- Shareholder anger over Tullow Oil merger has been significant
- Capricorn boss Simon Thompson said original deal still stood but other options being explored
Capricorn Energy (CNE) is talking to other suitors despite still backing the merger arranagement with Tullow Oil (TLW) that would see its hefty cash holdings used to cover the larger company’s sizeable debt pile.
Last month, Tullow boss Rahul Dhir told Investors’ Chronicle the shareholder benefits to the non-cash deal were “blindingly obvious”. But there has been much frustration from Capricorn shareholders, with one saying it was a “magic bean” deal where the oil and gas company would be swapping its cash for potential returns long into the future.
The Tullow deal equates to 190p a share for Capricorn shareholders, compared to Monday’s closing price of 233p a share.
Now, Capricorn chief executive Simon Thompson has said other options could be on the table.
“The board is also mindful of the impact of external factors and market conditions and is, as always, assessing all options to maximise value for shareholders,” he said. “The company is exploring a number of expressions of interest relating to alternative transactions, and is engaging with those parties expressing interest to evaluate potential outcomes.”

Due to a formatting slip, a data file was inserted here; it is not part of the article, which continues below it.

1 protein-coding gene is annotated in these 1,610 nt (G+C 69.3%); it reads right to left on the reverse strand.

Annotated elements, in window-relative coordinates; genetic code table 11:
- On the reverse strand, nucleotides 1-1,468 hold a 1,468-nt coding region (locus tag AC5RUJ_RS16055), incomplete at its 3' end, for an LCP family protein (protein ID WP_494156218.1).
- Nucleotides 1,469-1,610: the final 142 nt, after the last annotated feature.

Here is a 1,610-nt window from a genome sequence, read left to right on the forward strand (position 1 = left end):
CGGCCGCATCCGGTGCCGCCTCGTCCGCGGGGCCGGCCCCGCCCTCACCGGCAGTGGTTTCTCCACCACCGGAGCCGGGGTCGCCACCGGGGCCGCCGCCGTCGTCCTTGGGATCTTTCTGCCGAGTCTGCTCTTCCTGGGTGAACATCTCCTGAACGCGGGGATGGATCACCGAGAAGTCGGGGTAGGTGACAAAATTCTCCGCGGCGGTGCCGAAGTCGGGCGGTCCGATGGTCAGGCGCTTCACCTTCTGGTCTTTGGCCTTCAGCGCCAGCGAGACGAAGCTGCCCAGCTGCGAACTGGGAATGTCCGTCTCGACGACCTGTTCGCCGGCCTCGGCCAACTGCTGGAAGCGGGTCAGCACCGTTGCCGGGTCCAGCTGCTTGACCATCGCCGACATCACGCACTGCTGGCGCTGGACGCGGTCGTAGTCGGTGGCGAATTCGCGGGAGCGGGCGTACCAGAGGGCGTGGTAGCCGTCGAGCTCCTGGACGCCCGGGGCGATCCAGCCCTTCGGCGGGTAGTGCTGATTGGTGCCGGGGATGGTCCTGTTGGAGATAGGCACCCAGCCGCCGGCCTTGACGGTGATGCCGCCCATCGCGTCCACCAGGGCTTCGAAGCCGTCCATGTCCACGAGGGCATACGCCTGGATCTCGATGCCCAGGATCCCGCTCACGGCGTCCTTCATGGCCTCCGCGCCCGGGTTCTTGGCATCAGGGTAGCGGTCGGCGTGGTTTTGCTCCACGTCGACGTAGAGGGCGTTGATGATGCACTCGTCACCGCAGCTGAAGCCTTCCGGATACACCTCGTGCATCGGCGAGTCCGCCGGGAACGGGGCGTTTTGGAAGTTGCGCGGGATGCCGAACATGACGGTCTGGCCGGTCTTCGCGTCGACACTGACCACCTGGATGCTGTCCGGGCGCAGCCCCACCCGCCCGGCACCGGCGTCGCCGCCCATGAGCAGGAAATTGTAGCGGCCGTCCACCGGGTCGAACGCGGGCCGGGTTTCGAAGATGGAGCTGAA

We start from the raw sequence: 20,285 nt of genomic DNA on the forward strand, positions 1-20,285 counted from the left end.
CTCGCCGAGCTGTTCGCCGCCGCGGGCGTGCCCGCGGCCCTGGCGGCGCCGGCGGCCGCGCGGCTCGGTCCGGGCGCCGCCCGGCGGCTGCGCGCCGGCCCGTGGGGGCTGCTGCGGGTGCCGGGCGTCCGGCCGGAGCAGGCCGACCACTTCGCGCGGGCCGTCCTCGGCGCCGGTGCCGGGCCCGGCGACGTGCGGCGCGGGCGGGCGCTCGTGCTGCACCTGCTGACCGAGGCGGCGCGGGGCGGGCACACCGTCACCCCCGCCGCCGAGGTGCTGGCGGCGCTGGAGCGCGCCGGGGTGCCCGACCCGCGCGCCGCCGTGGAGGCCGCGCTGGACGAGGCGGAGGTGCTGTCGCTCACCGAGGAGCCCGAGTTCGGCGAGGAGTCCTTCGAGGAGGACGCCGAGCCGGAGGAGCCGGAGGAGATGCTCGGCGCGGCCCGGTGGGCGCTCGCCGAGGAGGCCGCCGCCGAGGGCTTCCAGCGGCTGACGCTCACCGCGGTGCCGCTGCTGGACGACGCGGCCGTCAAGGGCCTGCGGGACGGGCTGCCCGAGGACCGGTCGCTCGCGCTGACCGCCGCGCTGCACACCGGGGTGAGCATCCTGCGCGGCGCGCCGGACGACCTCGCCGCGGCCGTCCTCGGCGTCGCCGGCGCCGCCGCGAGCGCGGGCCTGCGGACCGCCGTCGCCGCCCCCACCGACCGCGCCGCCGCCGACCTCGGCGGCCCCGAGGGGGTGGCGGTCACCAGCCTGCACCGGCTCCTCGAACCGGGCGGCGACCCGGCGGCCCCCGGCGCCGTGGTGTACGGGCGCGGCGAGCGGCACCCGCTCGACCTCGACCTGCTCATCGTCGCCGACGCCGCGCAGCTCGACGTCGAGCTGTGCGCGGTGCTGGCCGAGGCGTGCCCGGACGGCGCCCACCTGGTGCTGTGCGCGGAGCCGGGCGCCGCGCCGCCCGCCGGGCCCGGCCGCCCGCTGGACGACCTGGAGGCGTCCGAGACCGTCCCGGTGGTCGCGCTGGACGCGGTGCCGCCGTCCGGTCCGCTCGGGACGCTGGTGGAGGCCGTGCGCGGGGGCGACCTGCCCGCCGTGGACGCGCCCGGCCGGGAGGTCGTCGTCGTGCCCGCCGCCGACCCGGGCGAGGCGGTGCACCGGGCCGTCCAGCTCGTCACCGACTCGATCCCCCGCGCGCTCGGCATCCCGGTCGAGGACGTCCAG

Thompson has so far largely left it to Tullow to make the case for the merger.
Capricorn was sitting on a net cash position of $631mn (£545mn) as of 30 June after a payout from the Indian government. It has made significant portfolio changes already and is now focused on former Shell (SHEL) assets in Egypt. The company also completed a $500mn buyback programme earlier this year.
The Tullow deal was expected to complete by the end of the year, although Capricorn shareholders are unlikely to back the deal in its current form. “The simple fact is, we don’t want Tullow paper,” Jamie Sherman, co-chief investment officer at Kite Lake Capital, said last month. The hedge fund holds almost a 7 per cent interest in Capricorn.